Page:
So today I got accosted by a mime...

Santiago Travel Blog

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Since we don't have class in the mornings anymore (class from 2:30 to 7:30 pm), 6 of us from class went to one of the less-desirable areas of town where Lindsay and Amy live (two girls in our class) to go bowling. We took the Toesca metro exit (not as nice as the San Pablo/Escuela Militar metro/subway, but pretty good) and from there walked to this big supermercado/supermarket, for Chile. Unlike the States, where all of the supermarkets are huge, the markets here tend to be more like tiendas (little shops) than anything else. You can get several types of milk, but you can't really get a lot of much else. Anyway, on the second floor of the supermarket is a bowling alley/arcade/pool hall, plus fast food places. A few times while we were there, I forgot we were actually in Chile! That's probably not really the best thing to say, and I suppose if you really want to experience 'real Santiago', going to places that remind you of home isn't the best idea. However, we did get overwhelmed by a group of 36, 8-9 year old Chilean students, who treated us like celebrities.

Interesting to note: for being a big city, Santiago apparently doesn't get a lot of foreign travelers. Everyone I've spoken to has said the same thing, and even though I've ran into several Americans/French/German people, I guess it's not very common. To the little kids who swarmed us like ants, we were OVNIs (Spanish for UFOs), some mysterious life forms who descended on their bowling alley. One of the little girls asked Emily if we were all siblings (all 7 of us, including Emily's Mom), most likely because, as she called us, we were 'gringos'. Haha! Having heard the same thing in the States by racist people who say a certain ethnic group 'all looks the same', it was funny hearing it from a little 8 year old girl. But important: in Chile, unlike parts of Mexico and, I assume, other places in Latin America, gringo is not a negative term. Apparently it is sometimes used as a term of affection, and in most cases it's just a description of someone's skin color.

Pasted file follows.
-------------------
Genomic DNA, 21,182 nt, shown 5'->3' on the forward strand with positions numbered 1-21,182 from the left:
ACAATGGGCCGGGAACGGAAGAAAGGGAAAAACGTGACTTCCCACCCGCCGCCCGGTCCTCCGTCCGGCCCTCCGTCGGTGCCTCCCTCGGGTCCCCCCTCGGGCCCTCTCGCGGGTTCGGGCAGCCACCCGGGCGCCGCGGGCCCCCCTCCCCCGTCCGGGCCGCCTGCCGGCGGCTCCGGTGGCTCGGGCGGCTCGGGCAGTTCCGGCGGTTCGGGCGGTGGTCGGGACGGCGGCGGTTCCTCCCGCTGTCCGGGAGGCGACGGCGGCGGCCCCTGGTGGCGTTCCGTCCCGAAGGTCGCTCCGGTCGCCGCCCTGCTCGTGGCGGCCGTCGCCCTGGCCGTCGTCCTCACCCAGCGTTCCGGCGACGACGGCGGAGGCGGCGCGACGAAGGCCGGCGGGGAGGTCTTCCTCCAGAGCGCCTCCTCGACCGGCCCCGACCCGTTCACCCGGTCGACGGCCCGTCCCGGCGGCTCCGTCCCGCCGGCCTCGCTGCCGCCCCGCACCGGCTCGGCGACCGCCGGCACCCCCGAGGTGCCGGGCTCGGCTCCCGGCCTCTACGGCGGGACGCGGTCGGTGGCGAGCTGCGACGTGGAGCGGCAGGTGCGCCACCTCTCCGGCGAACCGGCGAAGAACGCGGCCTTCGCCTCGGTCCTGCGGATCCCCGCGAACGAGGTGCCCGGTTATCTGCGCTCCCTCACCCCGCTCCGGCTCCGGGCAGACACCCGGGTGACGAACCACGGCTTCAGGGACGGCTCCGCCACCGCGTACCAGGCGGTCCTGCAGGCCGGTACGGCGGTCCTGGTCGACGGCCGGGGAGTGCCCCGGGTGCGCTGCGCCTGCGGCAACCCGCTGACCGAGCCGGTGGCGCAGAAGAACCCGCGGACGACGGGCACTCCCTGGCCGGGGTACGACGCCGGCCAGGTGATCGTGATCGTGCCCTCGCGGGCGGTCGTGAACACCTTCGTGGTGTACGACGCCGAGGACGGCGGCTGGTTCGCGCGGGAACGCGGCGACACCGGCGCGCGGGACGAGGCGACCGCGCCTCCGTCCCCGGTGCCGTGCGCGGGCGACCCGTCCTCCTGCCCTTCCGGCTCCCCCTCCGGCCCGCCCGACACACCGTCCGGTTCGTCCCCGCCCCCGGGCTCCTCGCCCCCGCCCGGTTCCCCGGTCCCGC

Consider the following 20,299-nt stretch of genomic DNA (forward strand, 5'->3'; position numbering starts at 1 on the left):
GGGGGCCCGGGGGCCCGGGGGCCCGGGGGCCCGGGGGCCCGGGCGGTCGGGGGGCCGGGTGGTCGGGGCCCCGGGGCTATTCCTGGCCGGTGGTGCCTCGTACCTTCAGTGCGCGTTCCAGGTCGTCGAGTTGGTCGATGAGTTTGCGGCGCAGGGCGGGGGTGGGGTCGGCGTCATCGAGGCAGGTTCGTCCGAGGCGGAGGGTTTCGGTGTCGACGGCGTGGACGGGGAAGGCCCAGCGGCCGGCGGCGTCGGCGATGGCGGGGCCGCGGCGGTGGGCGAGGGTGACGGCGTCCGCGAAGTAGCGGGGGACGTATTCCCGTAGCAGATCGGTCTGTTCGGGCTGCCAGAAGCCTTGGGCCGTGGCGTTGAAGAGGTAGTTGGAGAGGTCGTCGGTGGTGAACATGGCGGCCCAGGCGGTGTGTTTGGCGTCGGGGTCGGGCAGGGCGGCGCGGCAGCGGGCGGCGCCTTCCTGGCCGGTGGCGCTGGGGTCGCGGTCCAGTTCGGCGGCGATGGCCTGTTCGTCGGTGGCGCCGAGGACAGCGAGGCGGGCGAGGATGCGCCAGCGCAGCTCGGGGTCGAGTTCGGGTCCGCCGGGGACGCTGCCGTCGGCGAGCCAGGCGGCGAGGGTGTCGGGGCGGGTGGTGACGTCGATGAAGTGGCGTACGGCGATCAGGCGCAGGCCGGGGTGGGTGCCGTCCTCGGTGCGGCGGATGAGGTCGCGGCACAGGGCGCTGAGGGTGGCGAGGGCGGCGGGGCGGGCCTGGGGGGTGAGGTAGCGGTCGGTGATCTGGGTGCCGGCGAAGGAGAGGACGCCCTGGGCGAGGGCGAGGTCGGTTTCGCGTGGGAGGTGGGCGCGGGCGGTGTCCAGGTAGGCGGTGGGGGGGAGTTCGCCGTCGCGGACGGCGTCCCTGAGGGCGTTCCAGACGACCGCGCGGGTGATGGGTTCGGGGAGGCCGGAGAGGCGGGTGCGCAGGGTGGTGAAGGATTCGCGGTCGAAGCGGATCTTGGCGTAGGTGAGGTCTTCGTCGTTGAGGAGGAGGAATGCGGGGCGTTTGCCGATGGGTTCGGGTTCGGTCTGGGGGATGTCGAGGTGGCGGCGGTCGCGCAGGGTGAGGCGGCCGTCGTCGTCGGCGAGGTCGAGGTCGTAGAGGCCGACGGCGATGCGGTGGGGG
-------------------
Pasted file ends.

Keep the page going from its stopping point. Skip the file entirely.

Anyway, after getting completely demolished by nearly everyone else in bowling (in general I am a decent bowler, but I think the opposite hemisphere thing is throwing me off... :), the 7 of us went to class for our field trip with Rodrigo (the male teacher). The female teacher, Margot, was having her wisdom teeth removed, so he decided to take us out and show us around Santiago. We visited all of the important places, such as the parks, La Moneda (seat of government), La Plaza Italia (center of commerce, more or less), the street Nueva York (named New York, it's the street on which the Chilean stock market is), and the Barrio Brasil district.

While walking to Barrio Brasil, I saw out of the corner of my eye a black, white, and red shape dancing around in the middle of street. I was curious (first mistake), so I looked over to see what it was (second mistake). The mime and I locked eyes, and I held my gaze, utterly confused as to why a mime was in the middle of street. This was my third and most deadly mistake. I forgot that in Latin America, people perform in the middle of the street for money while cars idle at the stoplights. Here, for example, I've seen that mime, a clown, and two jugglers: one of regular bowling pins, and the other of fire (sticks lit on fire, that is). In Mexico, I saw one guy actually swallow fire and spit it back up. Yes, I am still upset at myself for not getting my camera out sooner!

Anyway, our group crossed the street and I averted my eyes, praying... well, I don't know what I expected. He is a mime, for goodness sakes, his job is bother people (I don't like mimes). The next thing I know, I felt an arm go under and through mine. The mime was helping me cross the street! Having a serious aversion to anything mute with a painted face, I of course flipped out and said "Dejeme en paz!" (Leave me alone!), grabbed Emily, and nearly ran across the street. Probably not the best reaction, as he wasn't doing anything but taking my arm to cross the street, but all I could think of was all the warnings of pickpockets who distract you in order to steal something. I only had my camera on me, but I'm irrationally attached to it, because it's pretty much the only souvenirs I'm bringing back for my family. Nevertheless, it made for a great story when we all sat town for coffee/tea/a beer for Rodrigo, and everyone had a good laugh. And hey, how many times do people actually get accosted by a mime??
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Santiago
photo by: Bluetraveler